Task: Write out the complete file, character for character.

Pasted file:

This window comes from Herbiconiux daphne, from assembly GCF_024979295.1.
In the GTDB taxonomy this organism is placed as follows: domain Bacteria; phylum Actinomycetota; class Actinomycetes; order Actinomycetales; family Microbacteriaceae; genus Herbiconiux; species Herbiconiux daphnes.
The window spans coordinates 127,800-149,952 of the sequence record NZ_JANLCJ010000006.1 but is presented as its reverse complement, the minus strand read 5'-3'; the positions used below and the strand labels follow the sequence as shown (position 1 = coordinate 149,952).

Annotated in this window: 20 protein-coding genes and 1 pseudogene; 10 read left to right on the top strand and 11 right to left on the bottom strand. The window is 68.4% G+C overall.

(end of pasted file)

This window comes from Herbiconiux daphne, from assembly GCF_024979295.1.
In the GTDB taxonomy this organism is placed as follows: domain Bacteria; phylum Actinomycetota; class Actinomycetes; order Actinomycetales; family Microbacteriaceae; genus Herbiconiux; species Herbiconiux daphnes.
The window spans coordinates 127,800-149,952 of the sequence record NZ_JANLCJ010000006.1 but is presented as its reverse complement, the minus strand read 5'-3'; the positions used below and the strand labels follow the sequence as shown (position 1 = coordinate 149,952).

Annotated in this window: 20 protein-coding genes and 1 pseudogene; 10 read left to right on the top strand and 11 right to left on the bottom strand. The window is 68.4% G+C overall.